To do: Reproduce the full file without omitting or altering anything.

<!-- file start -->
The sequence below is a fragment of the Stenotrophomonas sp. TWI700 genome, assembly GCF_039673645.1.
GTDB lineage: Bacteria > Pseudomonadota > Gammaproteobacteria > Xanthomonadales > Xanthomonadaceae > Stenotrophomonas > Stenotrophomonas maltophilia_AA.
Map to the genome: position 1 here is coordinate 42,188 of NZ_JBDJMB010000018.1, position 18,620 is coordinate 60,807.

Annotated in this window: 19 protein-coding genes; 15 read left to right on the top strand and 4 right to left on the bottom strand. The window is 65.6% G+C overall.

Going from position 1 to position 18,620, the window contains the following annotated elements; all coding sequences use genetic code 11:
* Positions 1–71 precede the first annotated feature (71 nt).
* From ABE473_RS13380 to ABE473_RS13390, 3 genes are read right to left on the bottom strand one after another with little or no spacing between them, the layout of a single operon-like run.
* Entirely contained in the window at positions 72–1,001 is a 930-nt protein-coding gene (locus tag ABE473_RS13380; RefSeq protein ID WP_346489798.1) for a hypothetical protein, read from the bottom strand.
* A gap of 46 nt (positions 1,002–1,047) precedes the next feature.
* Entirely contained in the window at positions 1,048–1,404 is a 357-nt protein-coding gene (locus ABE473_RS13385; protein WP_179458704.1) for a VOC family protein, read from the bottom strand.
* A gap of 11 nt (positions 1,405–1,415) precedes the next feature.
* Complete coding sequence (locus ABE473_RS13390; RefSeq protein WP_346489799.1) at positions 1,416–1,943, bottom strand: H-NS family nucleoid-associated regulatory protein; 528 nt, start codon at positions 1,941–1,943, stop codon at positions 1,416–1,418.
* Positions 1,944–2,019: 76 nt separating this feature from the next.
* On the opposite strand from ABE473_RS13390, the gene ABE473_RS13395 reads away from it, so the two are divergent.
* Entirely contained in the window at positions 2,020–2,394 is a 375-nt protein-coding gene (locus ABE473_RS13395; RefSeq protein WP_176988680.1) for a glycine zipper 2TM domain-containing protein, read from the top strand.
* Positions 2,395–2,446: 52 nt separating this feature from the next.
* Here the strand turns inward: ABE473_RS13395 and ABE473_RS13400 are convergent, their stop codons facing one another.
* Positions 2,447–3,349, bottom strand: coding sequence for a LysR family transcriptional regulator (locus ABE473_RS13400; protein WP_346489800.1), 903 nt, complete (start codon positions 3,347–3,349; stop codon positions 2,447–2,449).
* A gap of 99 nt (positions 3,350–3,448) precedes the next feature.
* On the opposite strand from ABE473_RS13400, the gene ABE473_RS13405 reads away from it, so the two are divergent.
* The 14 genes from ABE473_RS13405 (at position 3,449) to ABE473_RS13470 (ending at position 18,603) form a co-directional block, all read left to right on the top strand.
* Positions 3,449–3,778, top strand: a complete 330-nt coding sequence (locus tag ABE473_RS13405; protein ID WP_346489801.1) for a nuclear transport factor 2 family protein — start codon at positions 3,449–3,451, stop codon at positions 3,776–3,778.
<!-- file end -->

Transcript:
The sequence below is a fragment of the Stenotrophomonas sp. TWI700 genome, assembly GCF_039673645.1.
GTDB lineage: Bacteria > Pseudomonadota > Gammaproteobacteria > Xanthomonadales > Xanthomonadaceae > Stenotrophomonas > Stenotrophomonas maltophilia_AA.
Map to the genome: position 1 here is coordinate 42,188 of NZ_JBDJMB010000018.1, position 18,620 is coordinate 60,807.

Annotated in this window: 19 protein-coding genes; 15 read left to right on the top strand and 4 right to left on the bottom strand. The window is 65.6% G+C overall.

Going from position 1 to position 18,620, the window contains the following annotated elements; all coding sequences use genetic code 11:
* Positions 1–71 precede the first annotated feature (71 nt).
* From ABE473_RS13380 to ABE473_RS13390, 3 genes are read right to left on the bottom strand one after another with little or no spacing between them, the layout of a single operon-like run.
* Entirely contained in the window at positions 72–1,001 is a 930-nt protein-coding gene (locus tag ABE473_RS13380; RefSeq protein ID WP_346489798.1) for a hypothetical protein, read from the bottom strand.
* A gap of 46 nt (positions 1,002–1,047) precedes the next feature.
* Entirely contained in the window at positions 1,048–1,404 is a 357-nt protein-coding gene (locus ABE473_RS13385; protein WP_179458704.1) for a VOC family protein, read from the bottom strand.
* A gap of 11 nt (positions 1,405–1,415) precedes the next feature.
* Complete coding sequence (locus ABE473_RS13390; RefSeq protein WP_346489799.1) at positions 1,416–1,943, bottom strand: H-NS family nucleoid-associated regulatory protein; 528 nt, start codon at positions 1,941–1,943, stop codon at positions 1,416–1,418.
* Positions 1,944–2,019: 76 nt separating this feature from the next.
* On the opposite strand from ABE473_RS13390, the gene ABE473_RS13395 reads away from it, so the two are divergent.
* Entirely contained in the window at positions 2,020–2,394 is a 375-nt protein-coding gene (locus ABE473_RS13395; RefSeq protein WP_176988680.1) for a glycine zipper 2TM domain-containing protein, read from the top strand.
* Positions 2,395–2,446: 52 nt separating this feature from the next.
* Here the strand turns inward: ABE473_RS13395 and ABE473_RS13400 are convergent, their stop codons facing one another.
* Positions 2,447–3,349, bottom strand: coding sequence for a LysR family transcriptional regulator (locus ABE473_RS13400; protein WP_346489800.1), 903 nt, complete (start codon positions 3,347–3,349; stop codon positions 2,447–2,449).
* A gap of 99 nt (positions 3,350–3,448) precedes the next feature.
* On the opposite strand from ABE473_RS13400, the gene ABE473_RS13405 reads away from it, so the two are divergent.
* The 14 genes from ABE473_RS13405 (at position 3,449) to ABE473_RS13470 (ending at position 18,603) form a co-directional block, all read left to right on the top strand.
* Positions 3,449–3,778, top strand: a complete 330-nt coding sequence (locus tag ABE473_RS13405; protein ID WP_346489801.1) for a nuclear transport factor 2 family protein — start codon at positions 3,449–3,451, stop codon at positions 3,776–3,778.